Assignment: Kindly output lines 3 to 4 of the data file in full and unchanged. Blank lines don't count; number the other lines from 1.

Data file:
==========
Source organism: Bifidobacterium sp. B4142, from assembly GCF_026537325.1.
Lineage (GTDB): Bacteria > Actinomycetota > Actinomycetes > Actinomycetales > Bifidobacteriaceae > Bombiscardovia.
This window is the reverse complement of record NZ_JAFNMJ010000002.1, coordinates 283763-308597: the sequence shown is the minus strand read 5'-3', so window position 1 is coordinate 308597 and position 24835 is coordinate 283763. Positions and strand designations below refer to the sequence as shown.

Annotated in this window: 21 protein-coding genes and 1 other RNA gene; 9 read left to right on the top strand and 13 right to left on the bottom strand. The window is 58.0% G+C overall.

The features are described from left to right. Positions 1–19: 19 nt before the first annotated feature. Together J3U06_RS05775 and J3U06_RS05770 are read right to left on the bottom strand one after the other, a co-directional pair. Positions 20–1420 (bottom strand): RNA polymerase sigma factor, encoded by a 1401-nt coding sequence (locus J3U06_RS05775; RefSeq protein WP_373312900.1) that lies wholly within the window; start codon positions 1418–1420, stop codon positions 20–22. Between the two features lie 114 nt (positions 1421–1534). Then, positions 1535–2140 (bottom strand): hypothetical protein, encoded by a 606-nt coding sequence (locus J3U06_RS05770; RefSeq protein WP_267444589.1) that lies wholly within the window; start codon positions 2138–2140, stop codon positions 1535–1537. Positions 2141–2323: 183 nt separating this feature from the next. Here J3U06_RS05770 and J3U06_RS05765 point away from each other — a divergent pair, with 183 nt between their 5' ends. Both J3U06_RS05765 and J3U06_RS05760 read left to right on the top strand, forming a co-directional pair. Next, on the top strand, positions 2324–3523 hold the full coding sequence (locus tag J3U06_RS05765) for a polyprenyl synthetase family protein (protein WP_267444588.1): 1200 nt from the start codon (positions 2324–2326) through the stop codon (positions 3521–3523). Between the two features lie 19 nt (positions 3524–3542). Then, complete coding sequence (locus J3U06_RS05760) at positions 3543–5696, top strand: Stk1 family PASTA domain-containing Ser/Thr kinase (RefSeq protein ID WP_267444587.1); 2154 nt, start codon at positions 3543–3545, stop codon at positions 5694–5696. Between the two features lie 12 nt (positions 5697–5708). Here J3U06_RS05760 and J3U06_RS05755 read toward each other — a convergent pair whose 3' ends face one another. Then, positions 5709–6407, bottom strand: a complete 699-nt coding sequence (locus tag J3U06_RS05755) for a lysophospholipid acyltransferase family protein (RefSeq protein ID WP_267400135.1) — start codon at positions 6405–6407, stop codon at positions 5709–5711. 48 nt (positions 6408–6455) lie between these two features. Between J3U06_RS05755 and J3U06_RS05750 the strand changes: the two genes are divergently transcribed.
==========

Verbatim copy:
This window is the reverse complement of record NZ_JAFNMJ010000002.1, coordinates 283763-308597: the sequence shown is the minus strand read 5'-3', so window position 1 is coordinate 308597 and position 24835 is coordinate 283763. Positions and strand designations below refer to the sequence as shown.

Annotated in this window: 21 protein-coding genes and 1 other RNA gene; 9 read left to right on the top strand and 13 right to left on the bottom strand. The window is 58.0% G+C overall.